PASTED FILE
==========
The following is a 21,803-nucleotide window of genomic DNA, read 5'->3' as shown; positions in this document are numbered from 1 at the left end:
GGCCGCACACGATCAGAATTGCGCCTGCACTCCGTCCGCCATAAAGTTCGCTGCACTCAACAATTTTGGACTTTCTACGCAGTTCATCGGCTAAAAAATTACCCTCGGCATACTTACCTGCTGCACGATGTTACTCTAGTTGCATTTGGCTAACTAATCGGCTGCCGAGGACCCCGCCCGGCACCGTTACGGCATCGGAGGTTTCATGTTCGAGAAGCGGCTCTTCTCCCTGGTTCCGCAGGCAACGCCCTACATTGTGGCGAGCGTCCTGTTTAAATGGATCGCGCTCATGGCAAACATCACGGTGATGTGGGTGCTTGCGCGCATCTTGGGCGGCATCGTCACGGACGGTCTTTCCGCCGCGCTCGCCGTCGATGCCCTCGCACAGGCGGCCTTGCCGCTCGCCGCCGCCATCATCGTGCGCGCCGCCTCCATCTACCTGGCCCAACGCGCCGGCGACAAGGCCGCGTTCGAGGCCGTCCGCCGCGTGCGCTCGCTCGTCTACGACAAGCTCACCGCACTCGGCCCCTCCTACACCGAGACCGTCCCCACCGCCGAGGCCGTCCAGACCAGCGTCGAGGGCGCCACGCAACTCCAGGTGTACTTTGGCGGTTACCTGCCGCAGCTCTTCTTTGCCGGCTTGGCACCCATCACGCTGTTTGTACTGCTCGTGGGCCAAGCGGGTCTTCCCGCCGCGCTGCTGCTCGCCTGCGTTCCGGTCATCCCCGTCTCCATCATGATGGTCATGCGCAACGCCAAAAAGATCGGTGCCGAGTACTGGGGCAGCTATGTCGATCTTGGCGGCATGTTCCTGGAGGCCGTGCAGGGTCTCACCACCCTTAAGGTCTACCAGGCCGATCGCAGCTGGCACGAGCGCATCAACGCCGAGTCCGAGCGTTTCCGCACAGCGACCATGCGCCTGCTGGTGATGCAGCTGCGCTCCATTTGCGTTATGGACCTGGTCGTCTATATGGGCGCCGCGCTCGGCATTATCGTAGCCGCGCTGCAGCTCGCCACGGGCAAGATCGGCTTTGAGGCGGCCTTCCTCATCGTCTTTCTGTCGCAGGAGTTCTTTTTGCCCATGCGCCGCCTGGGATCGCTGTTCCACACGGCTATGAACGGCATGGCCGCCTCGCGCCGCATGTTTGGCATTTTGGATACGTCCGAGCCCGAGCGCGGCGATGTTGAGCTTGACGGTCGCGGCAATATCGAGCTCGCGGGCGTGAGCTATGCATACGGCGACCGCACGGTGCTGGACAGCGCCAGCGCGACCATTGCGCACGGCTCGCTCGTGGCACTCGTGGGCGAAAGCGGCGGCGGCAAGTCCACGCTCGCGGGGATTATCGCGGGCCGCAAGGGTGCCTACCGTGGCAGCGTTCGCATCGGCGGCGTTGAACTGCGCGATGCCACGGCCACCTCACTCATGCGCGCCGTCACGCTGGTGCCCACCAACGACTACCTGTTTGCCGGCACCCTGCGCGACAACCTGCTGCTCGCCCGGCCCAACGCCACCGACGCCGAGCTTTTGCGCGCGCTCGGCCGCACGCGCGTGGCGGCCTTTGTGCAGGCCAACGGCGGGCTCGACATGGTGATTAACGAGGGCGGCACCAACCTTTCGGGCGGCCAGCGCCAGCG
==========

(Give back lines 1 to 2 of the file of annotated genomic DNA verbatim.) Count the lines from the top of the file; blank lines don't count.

The following is a 21,803-nucleotide window of genomic DNA, read 5'->3' as shown; positions in this document are numbered from 1 at the left end:
GGCCGCACACGATCAGAATTGCGCCTGCACTCCGTCCGCCATAAAGTTCGCTGCACTCAACAATTTTGGACTTTCTACGCAGTTCATCGGCTAAAAAATTACCCTCGGCATACTTACCTGCTGCACGATGTTACTCTAGTTGCATTTGGCTAACTAATCGGCTGCCGAGGACCCCGCCCGGCACCGTTACGGCATCGGAGGTTTCATGTTCGAGAAGCGGCTCTTCTCCCTGGTTCCGCAGGCAACGCCCTACATTGTGGCGAGCGTCCTGTTTAAATGGATCGCGCTCATGGCAAACATCACGGTGATGTGGGTGCTTGCGCGCATCTTGGGCGGCATCGTCACGGACGGTCTTTCCGCCGCGCTCGCCGTCGATGCCCTCGCACAGGCGGCCTTGCCGCTCGCCGCCGCCATCATCGTGCGCGCCGCCTCCATCTACCTGGCCCAACGCGCCGGCGACAAGGCCGCGTTCGAGGCCGTCCGCCGCGTGCGCTCGCTCGTCTACGACAAGCTCACCGCACTCGGCCCCTCCTACACCGAGACCGTCCCCACCGCCGAGGCCGTCCAGACCAGCGTCGAGGGCGCCACGCAACTCCAGGTGTACTTTGGCGGTTACCTGCCGCAGCTCTTCTTTGCCGGCTTGGCACCCATCACGCTGTTTGTACTGCTCGTGGGCCAAGCGGGTCTTCCCGCCGCGCTGCTGCTCGCCTGCGTTCCGGTCATCCCCGTCTCCATCATGATGGTCATGCGCAACGCCAAAAAGATCGGTGCCGAGTACTGGGGCAGCTATGTCGATCTTGGCGGCATGTTCCTGGAGGCCGTGCAGGGTCTCACCACCCTTAAGGTCTACCAGGCCGATCGCAGCTGGCACGAGCGCATCAACGCCGAGTCCGAGCGTTTCCGCACAGCGACCATGCGCCTGCTGGTGATGCAGCTGCGCTCCATTTGCGTTATGGACCTGGTCGTCTATATGGGCGCCGCGCTCGGCATTATCGTAGCCGCGCTGCAGCTCGCCACGGGCAAGATCGGCTTTGAGGCGGCCTTCCTCATCGTCTTTCTGTCGCAGGAGTTCTTTTTGCCCATGCGCCGCCTGGGATCGCTGTTCCACACGGCTATGAACGGCATGGCCGCCTCGCGCCGCATGTTTGGCATTTTGGATACGTCCGAGCCCGAGCGCGGCGATGTTGAGCTTGACGGTCGCGGCAATATCGAGCTCGCGGGCGTGAGCTATGCATACGGCGACCGCACGGTGCTGGACAGCGCCAGCGCGACCATTGCGCACGGCTCGCTCGTGGCACTCGTGGGCGAAAGCGGCGGCGGCAAGTCCACGCTCGCGGGGATTATCGCGGGCCGCAAGGGTGCCTACCGTGGCAGCGTTCGCATCGGCGGCGTTGAACTGCGCGATGCCACGGCCACCTCACTCATGCGCGCCGTCACGCTGGTGCCCACCAACGACTACCTGTTTGCCGGCACCCTGCGCGACAACCTGCTGCTCGCCCGGCCCAACGCCACCGACGCCGAGCTTTTGCGCGCGCTCGGCCGCACGCGCGTGGCGGCCTTTGTGCAGGCCAACGGCGGGCTCGACATGGTGATTAACGAGGGCGGCACCAACCTTTCGGGCGGCCAGCGCCAGCG